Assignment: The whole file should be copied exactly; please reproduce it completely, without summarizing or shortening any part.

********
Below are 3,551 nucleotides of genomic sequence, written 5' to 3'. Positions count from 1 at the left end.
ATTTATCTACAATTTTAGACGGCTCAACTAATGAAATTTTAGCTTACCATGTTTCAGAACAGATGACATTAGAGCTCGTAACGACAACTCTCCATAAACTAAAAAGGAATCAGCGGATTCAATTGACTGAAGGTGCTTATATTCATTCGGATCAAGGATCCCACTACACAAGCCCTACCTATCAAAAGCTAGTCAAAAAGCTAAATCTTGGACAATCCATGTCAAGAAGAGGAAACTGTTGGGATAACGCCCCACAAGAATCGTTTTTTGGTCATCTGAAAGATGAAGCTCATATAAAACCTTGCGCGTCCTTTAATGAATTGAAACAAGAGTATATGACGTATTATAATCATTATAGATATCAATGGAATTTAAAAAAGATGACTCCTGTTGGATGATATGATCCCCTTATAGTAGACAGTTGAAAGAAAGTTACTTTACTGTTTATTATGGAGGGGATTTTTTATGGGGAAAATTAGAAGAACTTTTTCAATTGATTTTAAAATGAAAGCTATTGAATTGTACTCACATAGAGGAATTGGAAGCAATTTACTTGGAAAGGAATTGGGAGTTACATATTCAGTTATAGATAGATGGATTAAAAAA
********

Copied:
Below are 3,551 nucleotides of genomic sequence, written 5' to 3'. Positions count from 1 at the left end.
ATTTATCTACAATTTTAGACGGCTCAACTAATGAAATTTTAGCTTACCATGTTTCAGAACAGATGACATTAGAGCTCGTAACGACAACTCTCCATAAACTAAAAAGGAATCAGCGGATTCAATTGACTGAAGGTGCTTATATTCATTCGGATCAAGGATCCCACTACACAAGCCCTACCTATCAAAAGCTAGTCAAAAAGCTAAATCTTGGACAATCCATGTCAAGAAGAGGAAACTGTTGGGATAACGCCCCACAAGAATCGTTTTTTGGTCATCTGAAAGATGAAGCTCATATAAAACCTTGCGCGTCCTTTAATGAATTGAAACAAGAGTATATGACGTATTATAATCATTATAGATATCAATGGAATTTAAAAAAGATGACTCCTGTTGGATGATATGATCCCCTTATAGTAGACAGTTGAAAGAAAGTTACTTTACTGTTTATTATGGAGGGGATTTTTTATGGGGAAAATTAGAAGAACTTTTTCAATTGATTTTAAAATGAAAGCTATTGAATTGTACTCACATAGAGGAATTGGAAGCAATTTACTTGGAAAGGAATTGGGAGTTACATATTCAGTTATAGATAGATGGATTAAAAAA